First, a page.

I heart plugin authors. Their work is generally amazing, a huge benefit to the community, the reason why WordPress rules so much, and deserving of much worship. That being said, plugins can do some pretty rude things sometimes…
There are almost 1,000 of them.
Function has updated their popular approach to creating custom write panels in WordPress. Now more efficient and more expandable. Write panels are basically ways to add custom fields that are a lot more user friendly than the standard custom fields area. Note (404 link removed 2012/07/31)
Sometimes you need to see what’s wrong with a WordPress install, and you need to see it fast. I’ve had a set of hacks around for a while to do that, but finally started combining it into a WordPress Debug Theme. This theme is quite simple for now, as it only does a few things, but does them quite effectively.
Visualizes for you all kinds of important data about the page you are looking at. All kinds of fun for us WordPress nerds.
Back in July, we asked the WordPress community whether or not the Hello Dolly plugin should be included with WordPress. Several months later, over 1,200 people have voted, and here are the results:
… or slightly more accurately, that I don’t know how to write =)
I think it would be a cool format for a blog to have a title and a subtitle for every single Post. You could easily do it with Custom Fields, but this plugin would alter the Admin screen for writing posts to insert an additional text area underneath the title and above the content area.
Steve Taylor takes PHP error-logging to the next level by making it easy for WordPress users to display the latest errors as a widget on the WordPress dashboard. Just drop the script into your functions.php file, configure a few variables, and enjoy tracking of your site’s PHP errors from your WP dashboard. Works great as-is, and looks like a great starting point for further development into plugin format.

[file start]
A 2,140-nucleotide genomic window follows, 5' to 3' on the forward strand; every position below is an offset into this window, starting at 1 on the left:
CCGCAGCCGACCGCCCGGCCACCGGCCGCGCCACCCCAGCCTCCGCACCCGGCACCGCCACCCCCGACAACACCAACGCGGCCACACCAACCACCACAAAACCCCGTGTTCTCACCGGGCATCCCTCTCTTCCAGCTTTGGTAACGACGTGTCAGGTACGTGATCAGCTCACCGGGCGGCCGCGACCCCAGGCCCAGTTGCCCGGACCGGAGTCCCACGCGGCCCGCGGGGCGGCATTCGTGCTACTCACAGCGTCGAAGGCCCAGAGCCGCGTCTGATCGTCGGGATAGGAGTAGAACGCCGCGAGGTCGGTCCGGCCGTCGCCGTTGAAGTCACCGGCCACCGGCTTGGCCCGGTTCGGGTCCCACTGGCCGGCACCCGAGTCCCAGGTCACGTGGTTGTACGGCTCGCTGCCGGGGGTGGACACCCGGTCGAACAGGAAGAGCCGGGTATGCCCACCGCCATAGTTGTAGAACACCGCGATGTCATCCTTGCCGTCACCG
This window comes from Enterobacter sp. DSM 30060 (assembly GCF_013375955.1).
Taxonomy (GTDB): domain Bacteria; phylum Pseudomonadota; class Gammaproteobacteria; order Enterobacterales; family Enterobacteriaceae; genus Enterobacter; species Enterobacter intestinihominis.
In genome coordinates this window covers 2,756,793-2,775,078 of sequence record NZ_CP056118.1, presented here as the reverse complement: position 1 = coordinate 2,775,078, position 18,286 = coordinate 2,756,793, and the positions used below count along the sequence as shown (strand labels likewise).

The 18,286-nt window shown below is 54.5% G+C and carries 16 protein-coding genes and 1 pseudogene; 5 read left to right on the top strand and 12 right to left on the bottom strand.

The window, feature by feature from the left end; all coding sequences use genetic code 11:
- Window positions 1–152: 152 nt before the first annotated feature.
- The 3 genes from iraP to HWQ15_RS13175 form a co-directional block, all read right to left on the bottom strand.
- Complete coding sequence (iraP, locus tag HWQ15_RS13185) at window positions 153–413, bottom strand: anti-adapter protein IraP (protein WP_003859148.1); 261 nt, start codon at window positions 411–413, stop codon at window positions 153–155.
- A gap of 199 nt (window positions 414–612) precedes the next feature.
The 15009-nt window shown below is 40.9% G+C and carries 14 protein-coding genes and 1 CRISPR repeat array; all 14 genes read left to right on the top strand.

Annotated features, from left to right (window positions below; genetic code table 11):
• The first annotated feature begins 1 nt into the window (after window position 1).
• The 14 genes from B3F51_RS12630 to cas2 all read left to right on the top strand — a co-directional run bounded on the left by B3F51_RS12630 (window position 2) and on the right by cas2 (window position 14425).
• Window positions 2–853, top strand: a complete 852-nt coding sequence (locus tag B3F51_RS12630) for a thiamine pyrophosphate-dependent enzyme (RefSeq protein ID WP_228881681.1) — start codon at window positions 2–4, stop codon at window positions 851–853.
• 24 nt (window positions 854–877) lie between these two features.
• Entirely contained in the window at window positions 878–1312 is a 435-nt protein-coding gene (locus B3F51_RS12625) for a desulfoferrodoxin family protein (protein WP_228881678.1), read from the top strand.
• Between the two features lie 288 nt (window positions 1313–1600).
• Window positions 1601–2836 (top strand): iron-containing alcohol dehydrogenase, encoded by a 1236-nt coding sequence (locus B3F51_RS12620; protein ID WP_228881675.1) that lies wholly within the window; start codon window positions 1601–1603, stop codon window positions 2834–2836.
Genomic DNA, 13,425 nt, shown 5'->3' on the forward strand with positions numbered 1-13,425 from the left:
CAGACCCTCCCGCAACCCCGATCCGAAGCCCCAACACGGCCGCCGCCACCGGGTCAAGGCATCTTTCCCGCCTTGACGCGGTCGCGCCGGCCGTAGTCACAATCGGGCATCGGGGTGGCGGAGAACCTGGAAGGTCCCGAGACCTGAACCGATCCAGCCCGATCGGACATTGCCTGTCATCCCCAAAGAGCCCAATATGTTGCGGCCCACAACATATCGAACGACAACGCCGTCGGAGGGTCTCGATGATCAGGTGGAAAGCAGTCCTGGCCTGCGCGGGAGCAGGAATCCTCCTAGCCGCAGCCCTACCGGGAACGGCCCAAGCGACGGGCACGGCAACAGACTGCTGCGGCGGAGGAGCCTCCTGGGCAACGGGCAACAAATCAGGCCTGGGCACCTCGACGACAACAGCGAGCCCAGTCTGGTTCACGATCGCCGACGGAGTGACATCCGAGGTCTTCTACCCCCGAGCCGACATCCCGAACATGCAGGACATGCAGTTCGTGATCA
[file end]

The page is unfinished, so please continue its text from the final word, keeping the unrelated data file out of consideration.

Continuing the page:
With the dynamic nature of WordPress, creating, using, and maintaining strong passwords is critical. Passwords help keep the good guys in and the bad guys out, enabling you to run a safe, secure WordPress-powered website. In this DiW tutorial, we’re going to show you how to change your WordPress password in virtually any scenario: logged in, locked out, and everything in between.
By default, WordPress wraps HTML comments with paragraph tags:
WordPress also employs various template tags that may, in certain situations, result in empty HTML elements such as paragraphs tags:
When you are building a theme, and the circumstance comes up where you need to create a link to a specific page hard-baked right into the theme, there is a function you should be using.
I was talking with Darren Hoyt recently about building a better interactive button (404 link removed 2013/11/17). The goal of the button was to provide three states: regular, hover, and active (pressed). That is standard of any good button, but we were going to integrate some fading effects into it to really making the button satisfying to interact with. Here is a demo, and now we are going to show you how to integrate it into WordPress.
WordPress’ powerful action-hook system makes it possible to insert functionality at any point in your theme. Most WordPress themes include some of the built-in WordPress hooks by default. For example, most of us are aware of the two most common WordPress hooks:
wp_footer(), which generally appear in the theme’s header and footer sections. These two hooks provide WordPress a location at which to execute various scripts and functions. For example, the
wp_head() hook is where WordPress generates a variety of
<link /> and
<script></script> elements, among other things.